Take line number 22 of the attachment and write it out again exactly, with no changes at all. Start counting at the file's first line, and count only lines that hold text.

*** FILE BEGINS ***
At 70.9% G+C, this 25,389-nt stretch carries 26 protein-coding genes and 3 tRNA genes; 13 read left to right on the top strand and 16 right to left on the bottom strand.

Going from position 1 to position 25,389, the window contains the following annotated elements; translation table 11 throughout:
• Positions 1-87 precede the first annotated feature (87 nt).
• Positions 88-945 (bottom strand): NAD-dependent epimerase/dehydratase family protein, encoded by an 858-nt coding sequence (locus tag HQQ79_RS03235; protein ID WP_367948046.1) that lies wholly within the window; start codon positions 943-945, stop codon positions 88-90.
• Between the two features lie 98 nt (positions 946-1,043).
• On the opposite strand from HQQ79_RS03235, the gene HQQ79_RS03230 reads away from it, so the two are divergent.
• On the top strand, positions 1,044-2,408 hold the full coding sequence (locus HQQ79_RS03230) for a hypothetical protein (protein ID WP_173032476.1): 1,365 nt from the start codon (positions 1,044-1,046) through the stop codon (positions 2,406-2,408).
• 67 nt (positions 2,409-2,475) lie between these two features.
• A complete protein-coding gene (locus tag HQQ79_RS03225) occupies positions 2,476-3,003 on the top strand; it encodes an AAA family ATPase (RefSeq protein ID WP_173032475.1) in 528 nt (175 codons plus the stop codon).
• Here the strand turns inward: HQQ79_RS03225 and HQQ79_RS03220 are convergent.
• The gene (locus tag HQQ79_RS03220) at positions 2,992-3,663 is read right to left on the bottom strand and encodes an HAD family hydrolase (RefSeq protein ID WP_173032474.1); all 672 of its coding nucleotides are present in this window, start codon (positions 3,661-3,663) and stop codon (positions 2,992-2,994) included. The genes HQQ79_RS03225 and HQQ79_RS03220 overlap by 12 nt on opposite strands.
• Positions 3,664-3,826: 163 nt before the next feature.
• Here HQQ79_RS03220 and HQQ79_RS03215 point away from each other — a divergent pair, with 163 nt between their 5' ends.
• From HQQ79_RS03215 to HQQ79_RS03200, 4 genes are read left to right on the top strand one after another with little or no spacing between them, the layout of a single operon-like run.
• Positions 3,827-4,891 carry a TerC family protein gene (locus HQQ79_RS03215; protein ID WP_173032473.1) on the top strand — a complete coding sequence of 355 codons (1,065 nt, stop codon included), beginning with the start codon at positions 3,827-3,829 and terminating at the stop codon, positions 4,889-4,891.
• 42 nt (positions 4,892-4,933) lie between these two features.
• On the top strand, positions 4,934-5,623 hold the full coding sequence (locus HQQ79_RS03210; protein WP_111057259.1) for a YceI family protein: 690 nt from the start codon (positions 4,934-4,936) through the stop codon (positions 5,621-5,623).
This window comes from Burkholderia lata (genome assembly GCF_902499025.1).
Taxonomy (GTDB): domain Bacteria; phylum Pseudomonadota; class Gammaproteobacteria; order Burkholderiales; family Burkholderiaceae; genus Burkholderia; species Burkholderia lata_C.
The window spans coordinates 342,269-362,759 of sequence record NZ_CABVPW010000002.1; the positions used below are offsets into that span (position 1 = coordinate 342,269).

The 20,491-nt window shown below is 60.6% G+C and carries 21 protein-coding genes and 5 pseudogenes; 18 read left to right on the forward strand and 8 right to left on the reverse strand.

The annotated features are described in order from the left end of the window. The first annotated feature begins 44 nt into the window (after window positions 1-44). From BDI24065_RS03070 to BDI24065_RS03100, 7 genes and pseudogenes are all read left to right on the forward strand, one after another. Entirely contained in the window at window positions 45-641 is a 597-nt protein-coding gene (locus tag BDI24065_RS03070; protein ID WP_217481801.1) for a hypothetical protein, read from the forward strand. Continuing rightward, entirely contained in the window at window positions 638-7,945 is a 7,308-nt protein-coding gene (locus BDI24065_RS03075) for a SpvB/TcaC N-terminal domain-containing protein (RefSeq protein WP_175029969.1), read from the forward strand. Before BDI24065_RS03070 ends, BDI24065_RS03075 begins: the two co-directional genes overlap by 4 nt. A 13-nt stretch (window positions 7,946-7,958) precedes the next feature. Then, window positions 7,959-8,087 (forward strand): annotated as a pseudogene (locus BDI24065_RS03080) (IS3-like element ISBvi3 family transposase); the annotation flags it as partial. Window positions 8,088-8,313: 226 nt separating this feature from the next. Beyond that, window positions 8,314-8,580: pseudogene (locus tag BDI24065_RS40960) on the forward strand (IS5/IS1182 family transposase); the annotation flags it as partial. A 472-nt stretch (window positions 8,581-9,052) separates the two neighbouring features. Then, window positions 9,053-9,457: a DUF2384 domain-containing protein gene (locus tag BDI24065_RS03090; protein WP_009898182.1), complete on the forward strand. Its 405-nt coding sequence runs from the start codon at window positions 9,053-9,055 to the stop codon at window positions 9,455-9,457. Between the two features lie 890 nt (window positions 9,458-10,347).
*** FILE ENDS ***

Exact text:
The annotated features are described in order from the left end of the window. The first annotated feature begins 44 nt into the window (after window positions 1-44). From BDI24065_RS03070 to BDI24065_RS03100, 7 genes and pseudogenes are all read left to right on the forward strand, one after another. Entirely contained in the window at window positions 45-641 is a 597-nt protein-coding gene (locus tag BDI24065_RS03070; protein ID WP_217481801.1) for a hypothetical protein, read from the forward strand. Continuing rightward, entirely contained in the window at window positions 638-7,945 is a 7,308-nt protein-coding gene (locus BDI24065_RS03075) for a SpvB/TcaC N-terminal domain-containing protein (RefSeq protein WP_175029969.1), read from the forward strand. Before BDI24065_RS03070 ends, BDI24065_RS03075 begins: the two co-directional genes overlap by 4 nt. A 13-nt stretch (window positions 7,946-7,958) precedes the next feature. Then, window positions 7,959-8,087 (forward strand): annotated as a pseudogene (locus BDI24065_RS03080) (IS3-like element ISBvi3 family transposase); the annotation flags it as partial. Window positions 8,088-8,313: 226 nt separating this feature from the next. Beyond that, window positions 8,314-8,580: pseudogene (locus tag BDI24065_RS40960) on the forward strand (IS5/IS1182 family transposase); the annotation flags it as partial. A 472-nt stretch (window positions 8,581-9,052) separates the two neighbouring features. Then, window positions 9,053-9,457: a DUF2384 domain-containing protein gene (locus tag BDI24065_RS03090; protein WP_009898182.1), complete on the forward strand. Its 405-nt coding sequence runs from the start codon at window positions 9,053-9,055 to the stop codon at window positions 9,455-9,457. Between the two features lie 890 nt (window positions 9,458-10,347).